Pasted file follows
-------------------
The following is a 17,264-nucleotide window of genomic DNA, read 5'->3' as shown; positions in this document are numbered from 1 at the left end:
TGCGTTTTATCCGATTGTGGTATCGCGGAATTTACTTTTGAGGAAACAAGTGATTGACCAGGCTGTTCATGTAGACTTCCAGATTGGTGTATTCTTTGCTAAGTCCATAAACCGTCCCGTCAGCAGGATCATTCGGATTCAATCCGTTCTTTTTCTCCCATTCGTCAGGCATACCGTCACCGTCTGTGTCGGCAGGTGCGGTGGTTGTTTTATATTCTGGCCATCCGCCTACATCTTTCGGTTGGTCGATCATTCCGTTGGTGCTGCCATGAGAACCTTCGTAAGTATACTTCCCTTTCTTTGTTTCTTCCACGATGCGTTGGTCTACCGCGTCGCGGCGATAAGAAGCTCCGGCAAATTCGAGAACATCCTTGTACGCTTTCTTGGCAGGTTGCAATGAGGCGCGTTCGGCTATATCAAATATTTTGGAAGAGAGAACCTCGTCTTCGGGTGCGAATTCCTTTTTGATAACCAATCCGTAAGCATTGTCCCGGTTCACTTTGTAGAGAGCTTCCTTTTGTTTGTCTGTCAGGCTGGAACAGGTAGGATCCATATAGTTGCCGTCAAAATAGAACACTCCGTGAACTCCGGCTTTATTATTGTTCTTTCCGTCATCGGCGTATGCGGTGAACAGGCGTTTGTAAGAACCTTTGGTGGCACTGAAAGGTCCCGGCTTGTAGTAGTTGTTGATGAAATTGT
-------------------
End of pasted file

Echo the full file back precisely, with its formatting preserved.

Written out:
The following is a 17,264-nucleotide window of genomic DNA, read 5'->3' as shown; positions in this document are numbered from 1 at the left end:
TGCGTTTTATCCGATTGTGGTATCGCGGAATTTACTTTTGAGGAAACAAGTGATTGACCAGGCTGTTCATGTAGACTTCCAGATTGGTGTATTCTTTGCTAAGTCCATAAACCGTCCCGTCAGCAGGATCATTCGGATTCAATCCGTTCTTTTTCTCCCATTCGTCAGGCATACCGTCACCGTCTGTGTCGGCAGGTGCGGTGGTTGTTTTATATTCTGGCCATCCGCCTACATCTTTCGGTTGGTCGATCATTCCGTTGGTGCTGCCATGAGAACCTTCGTAAGTATACTTCCCTTTCTTTGTTTCTTCCACGATGCGTTGGTCTACCGCGTCGCGGCGATAAGAAGCTCCGGCAAATTCGAGAACATCCTTGTACGCTTTCTTGGCAGGTTGCAATGAGGCGCGTTCGGCTATATCAAATATTTTGGAAGAGAGAACCTCGTCTTCGGGTGCGAATTCCTTTTTGATAACCAATCCGTAAGCATTGTCCCGGTTCACTTTGTAGAGAGCTTCCTTTTGTTTGTCTGTCAGGCTGGAACAGGTAGGATCCATATAGTTGCCGTCAAAATAGAACACTCCGTGAACTCCGGCTTTATTATTGTTCTTTCCGTCATCGGCGTATGCGGTGAACAGGCGTTTGTAAGAACCTTTGGTGGCACTGAAAGGTCCCGGCTTGTAGTAGTTGTTGATGAAATTGT